Jul 282015
 

Researchers predict material with record-setting melting point

Highly steeped in the hypothetical, but it looks like a material made from the right amounts of hafnium, nitrogen, and carbon (HfN0.38C0.51) would have a melting point of 4,400 kelvin = 7,460 F. No data yet on the mechanical properties. If it’s a powder, that’s not so helpful, but if it’s a reasonably strong solid, it’d be handy for heat shields and the like. It’d be really nice if this could be used to make rocket engines.

 Posted by at 4:09 pm
  • Jandanagger Laterobinson

    But obtaining a block of the stuff, how could we form it

    • Scottlowther

      Depends entirely on the mechanical properties, which seem to be unknown. Perhaps a block of it could be machined. Perhaps it could be hammered into shape. We might get lucky and the stuff comes in the form of fibers.

      • sferrin

        Any idea on the density?

      • publiusr

        What about borazon?

        “it can withstand temperatures greater than 2000 °C (3632 °F), much higher than that of a pure diamond at 871 °C (1600 °F).”

  • p1t1o

    Powders don’t necessarily cause a problem, tungsten carbide powder is sintered into shape without melting it for example.

    • Scottlowther

      Yeah, but try as you might, talcum powder is hard to form into meaningful structural elements. Imagine if this stuff was essentially unmeltable… and shared talcum powders mechanical properties.

      • p1t1o

        Sure, but I think its more likely that its physical properties will be closer to Tungsten Carbide than talcum powder…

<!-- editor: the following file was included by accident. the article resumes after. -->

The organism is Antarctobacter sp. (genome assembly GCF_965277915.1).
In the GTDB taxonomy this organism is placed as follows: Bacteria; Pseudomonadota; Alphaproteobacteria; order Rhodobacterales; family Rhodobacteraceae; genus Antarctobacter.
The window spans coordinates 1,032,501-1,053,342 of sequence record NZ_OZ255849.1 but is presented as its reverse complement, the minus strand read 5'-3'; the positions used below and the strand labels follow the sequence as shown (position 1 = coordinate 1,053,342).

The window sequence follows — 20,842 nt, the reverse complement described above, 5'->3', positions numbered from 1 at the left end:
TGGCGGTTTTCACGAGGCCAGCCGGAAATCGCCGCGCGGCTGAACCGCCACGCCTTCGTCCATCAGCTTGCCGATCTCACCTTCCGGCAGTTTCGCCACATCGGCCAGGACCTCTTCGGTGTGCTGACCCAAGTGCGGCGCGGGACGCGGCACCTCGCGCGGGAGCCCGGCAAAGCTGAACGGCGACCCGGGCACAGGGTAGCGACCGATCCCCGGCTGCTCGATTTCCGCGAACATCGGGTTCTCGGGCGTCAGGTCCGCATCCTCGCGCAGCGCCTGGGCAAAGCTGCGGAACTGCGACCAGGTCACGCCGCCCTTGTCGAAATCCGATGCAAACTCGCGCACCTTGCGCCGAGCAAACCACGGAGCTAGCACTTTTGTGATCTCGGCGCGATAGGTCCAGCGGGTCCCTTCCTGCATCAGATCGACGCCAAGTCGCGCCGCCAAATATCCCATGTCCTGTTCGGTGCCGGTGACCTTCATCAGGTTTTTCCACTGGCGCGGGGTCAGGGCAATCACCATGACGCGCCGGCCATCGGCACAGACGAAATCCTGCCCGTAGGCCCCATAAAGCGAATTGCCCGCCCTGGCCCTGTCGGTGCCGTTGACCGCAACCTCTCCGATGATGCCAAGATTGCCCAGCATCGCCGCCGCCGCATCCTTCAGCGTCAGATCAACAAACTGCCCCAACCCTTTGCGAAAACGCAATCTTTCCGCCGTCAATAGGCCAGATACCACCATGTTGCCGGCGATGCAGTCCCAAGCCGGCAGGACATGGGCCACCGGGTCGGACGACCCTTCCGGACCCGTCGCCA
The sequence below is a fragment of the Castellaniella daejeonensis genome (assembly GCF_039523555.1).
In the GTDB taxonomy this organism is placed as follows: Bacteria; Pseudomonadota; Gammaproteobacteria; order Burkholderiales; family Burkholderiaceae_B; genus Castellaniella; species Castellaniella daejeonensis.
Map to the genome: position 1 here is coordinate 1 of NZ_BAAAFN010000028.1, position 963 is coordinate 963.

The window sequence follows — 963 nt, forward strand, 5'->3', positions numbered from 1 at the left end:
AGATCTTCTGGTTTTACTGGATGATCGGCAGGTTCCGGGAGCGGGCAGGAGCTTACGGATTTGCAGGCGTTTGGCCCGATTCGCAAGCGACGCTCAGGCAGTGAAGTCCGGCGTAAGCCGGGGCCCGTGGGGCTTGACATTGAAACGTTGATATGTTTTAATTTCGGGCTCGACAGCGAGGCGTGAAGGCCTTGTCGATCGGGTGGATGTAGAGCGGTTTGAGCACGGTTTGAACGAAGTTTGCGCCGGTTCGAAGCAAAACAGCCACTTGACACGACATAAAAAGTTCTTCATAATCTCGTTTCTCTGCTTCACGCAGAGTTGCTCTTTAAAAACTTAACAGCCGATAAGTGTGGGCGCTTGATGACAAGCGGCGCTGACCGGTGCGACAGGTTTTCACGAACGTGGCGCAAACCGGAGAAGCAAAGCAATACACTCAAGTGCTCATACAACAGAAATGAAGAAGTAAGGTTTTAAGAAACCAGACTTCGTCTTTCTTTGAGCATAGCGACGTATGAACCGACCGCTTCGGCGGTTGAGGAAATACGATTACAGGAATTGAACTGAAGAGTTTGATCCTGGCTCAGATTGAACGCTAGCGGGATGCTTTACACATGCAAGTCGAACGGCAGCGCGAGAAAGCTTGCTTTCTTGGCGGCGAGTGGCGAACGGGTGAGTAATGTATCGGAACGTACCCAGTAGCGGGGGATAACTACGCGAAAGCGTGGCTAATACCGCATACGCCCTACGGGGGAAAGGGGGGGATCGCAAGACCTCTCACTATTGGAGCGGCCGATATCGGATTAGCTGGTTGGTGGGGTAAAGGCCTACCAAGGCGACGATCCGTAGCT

• Scottlowther

          Maybe. It might end up like titanium oxide. Who knows.

          • p1t1o

            Seems unlikely from the stoichiometry, which implies a carbide-like solid solution, rather than an oxide form.

  • Herp McDerp

    There’s interesting information in NIAC 7600-039 Final Report: NASA Institute for Advanced Concepts – A Realistic Interstellar Explorer, 14 October 2003 [PDF] regarding the use of hafnium carbide, tantalum carbide, and tantalum hafnium carbide in nuclear rocket engines (start at page 52).

    The nitrogen in HfN0.38C0.51 might be a problem, though — I have no idea how the stuff might react with very very hot hydrogen. Very very hot ammonia is another possible propellant. You might not want to expose it to other hot gases; Wikipedia notes that hafnium carbide “has a low oxidation resistance, with the oxidation starting at temperatures as low as 430 °C.”

  • publiusr